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Guadeloupe travel guide

About Guadeloupe

A butterfly-shaped archipelago in the Caribbean Sea, Guadeloupe is a picture of tropical island idyll – no wonder the French are reluctant to let it go.

Known as Karukera to the original Caraïbe inhabitants, this French overseas region might share the same attributes as other coveted Caribbean destinations – white powdery beaches, vertiginous mountains and dazzling coral reefs – but Guadeloupe’s Franco-Caribbean culture sets the archipelago apart from its neighbours.

Ascribed by Jacques Cousteau as one of the world’s premier diving destinations, Guadeloupe was at the front of the queue when they were giving out natural beauty; from the lofty heights of La Grande Soufrière volcano to the resplendent reefs of the Pigeon Islets, this archipelago is exquisite on the eye.

Comprising eight islands and numerous small islets, Guadeloupe’s varied typography is a big draw for adventure travellers, who come to trek the terrain, ride the waves and cycle through a slice of paradise.

But the archipelago is also a hit with more sedentary travellers, who while away lazy days on sandy shores and quaff rum in ramshackle beach bars to the rousing rhythms of Guadeloupian beguine.

Each island, of course, has its own character, but few travellers have time to visit them all. Most base themselves on one of the two main islands – Basse-Terre and Grande-Terre – which are linked by dense mangrove swamps rich in wildlife.

These two islands are home to Guadeloupe’s main resorts; they are where most of the hotels and evening entertainment can be found; where you can eat at the best restaurants; and fall out of the best bars.

They are also home to the archipelago’s leading historical attractions, including forts, defunct sugar plantations and museums, which, between them, trace the DNA of modern day Guadeloupe and explain how it remains an unlikely member of the European Union.

Key facts


1,705 sq km (658 sq miles).


470,547 (UN estimate 2016).

Population density:

236.8 per sq km.




Guadeloupe is an Overseas Department of France and as such is an integral part of the French Republic.

Head of state:

President Emmanuel Macron since 2017, represented locally by Prefect Xavier Lefort since 2023.

Head of government:

President of the Departmental Council Guy Losbar since 2021.

Travel Advice

Before you travel, check the ‘Entry requirements’ section for Guadeloupe’s current entry restrictions and requirements. These may change with little warning. Monitor this advice for the latest updates and stay in contact with your travel provider.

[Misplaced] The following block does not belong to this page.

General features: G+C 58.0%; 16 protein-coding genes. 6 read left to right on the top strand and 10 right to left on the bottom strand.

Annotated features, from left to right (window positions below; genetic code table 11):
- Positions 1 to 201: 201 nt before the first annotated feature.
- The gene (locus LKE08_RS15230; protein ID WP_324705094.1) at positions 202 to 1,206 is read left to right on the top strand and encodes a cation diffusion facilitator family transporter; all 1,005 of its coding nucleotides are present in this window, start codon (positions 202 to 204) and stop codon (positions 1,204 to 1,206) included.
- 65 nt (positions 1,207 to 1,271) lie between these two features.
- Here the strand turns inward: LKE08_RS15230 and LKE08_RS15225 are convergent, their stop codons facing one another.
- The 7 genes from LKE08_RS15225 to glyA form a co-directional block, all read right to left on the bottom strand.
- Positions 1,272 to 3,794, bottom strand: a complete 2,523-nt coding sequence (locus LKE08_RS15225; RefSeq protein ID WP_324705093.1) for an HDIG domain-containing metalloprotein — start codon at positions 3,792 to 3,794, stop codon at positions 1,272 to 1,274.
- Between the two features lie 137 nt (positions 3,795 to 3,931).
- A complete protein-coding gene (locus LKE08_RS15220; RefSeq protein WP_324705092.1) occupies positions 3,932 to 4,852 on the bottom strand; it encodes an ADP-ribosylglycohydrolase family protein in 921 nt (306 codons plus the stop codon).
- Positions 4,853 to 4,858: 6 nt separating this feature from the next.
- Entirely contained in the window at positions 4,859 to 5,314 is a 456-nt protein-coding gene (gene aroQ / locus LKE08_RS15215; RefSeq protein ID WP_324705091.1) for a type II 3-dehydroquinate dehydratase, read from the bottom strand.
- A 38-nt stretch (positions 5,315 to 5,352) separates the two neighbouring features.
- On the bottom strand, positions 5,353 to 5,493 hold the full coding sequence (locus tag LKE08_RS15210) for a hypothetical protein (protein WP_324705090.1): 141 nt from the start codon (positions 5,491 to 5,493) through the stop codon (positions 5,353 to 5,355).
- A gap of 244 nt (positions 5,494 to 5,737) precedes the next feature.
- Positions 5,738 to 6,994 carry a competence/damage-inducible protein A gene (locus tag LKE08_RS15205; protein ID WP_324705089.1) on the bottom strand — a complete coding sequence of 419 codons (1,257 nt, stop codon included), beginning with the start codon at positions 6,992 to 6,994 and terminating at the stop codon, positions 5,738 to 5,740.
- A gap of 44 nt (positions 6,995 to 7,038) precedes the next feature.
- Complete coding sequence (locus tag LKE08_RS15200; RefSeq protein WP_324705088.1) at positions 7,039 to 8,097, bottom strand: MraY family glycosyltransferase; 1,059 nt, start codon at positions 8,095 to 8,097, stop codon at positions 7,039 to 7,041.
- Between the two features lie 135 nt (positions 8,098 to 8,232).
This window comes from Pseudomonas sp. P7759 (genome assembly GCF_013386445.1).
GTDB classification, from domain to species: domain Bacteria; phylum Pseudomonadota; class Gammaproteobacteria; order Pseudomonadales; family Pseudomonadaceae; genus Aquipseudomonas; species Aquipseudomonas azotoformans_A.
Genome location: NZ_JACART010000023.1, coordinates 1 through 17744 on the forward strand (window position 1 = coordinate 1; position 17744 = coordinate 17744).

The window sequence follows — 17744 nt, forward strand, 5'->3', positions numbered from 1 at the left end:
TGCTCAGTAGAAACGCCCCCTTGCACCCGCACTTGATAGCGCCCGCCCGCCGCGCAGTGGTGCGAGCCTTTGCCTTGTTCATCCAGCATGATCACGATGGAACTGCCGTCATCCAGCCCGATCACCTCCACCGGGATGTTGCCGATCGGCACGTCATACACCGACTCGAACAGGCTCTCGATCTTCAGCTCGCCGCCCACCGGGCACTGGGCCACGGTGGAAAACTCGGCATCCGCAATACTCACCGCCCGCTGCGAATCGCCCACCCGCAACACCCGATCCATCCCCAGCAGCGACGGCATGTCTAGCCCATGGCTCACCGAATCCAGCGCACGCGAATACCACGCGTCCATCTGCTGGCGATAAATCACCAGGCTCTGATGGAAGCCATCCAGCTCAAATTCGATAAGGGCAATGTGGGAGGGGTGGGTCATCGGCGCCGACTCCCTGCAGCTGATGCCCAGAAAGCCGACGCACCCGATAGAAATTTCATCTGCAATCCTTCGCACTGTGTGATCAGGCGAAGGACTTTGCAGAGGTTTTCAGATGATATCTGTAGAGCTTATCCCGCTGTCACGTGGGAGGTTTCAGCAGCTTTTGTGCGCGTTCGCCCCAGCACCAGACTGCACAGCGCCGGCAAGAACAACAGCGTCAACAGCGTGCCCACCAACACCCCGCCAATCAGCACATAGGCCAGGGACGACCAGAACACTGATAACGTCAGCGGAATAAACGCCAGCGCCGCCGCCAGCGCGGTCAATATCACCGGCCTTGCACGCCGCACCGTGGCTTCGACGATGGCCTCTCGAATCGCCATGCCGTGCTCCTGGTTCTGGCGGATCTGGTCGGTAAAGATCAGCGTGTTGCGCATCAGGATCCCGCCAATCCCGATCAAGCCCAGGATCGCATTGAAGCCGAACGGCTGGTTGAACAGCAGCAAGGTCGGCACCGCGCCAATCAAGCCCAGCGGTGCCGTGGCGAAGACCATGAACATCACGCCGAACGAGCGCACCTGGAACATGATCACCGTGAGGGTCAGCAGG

If you plan to pass through another country to return to the UK, check the travel advice for the country you’re transiting.

The hurricane season normally runs from June to November. You should monitor local and international weather updates from the US National Hurricane Centre and follow the advice of local authorities, including any evacuation orders. See Natural disasters

It is more important than ever to get travel insurance and check it provides sufficient cover. See the FCDO’s guidance on foreign travel insurance.

Several hundred British nationals visit Guadeloupe each year. Most visits are trouble-free.

Crime levels are low, but you should take sensible precautions. See Crime

Although there’s no recent history of terrorism in Guadeloupe, attacks can’t be ruled out. See Terrorism

Consular support may be limited in Guadeloupe. However, the British Embassy in Paris, France can provide consular support to British nationals.

Take out comprehensive travel and medical insurance before you travel.

Coronavirus travel health

Check the latest information on risk from COVID-19 for Guadeloupe on the TravelHealthPro website .

See the TravelHealthPro website for further advice on travel abroad and reducing spread of respiratory viruses during the COVID-19 pandemic .

Entry and borders

See Entry requirements to find out what you will need to do when you arrive in Guadeloupe.

Be prepared for your plans to change

No travel is risk-free during COVID-19. Countries may further restrict travel or bring in new rules at short notice, for example due to a new COVID-19 variant. Check with your travel company or airline for any transport changes which may delay your journey home.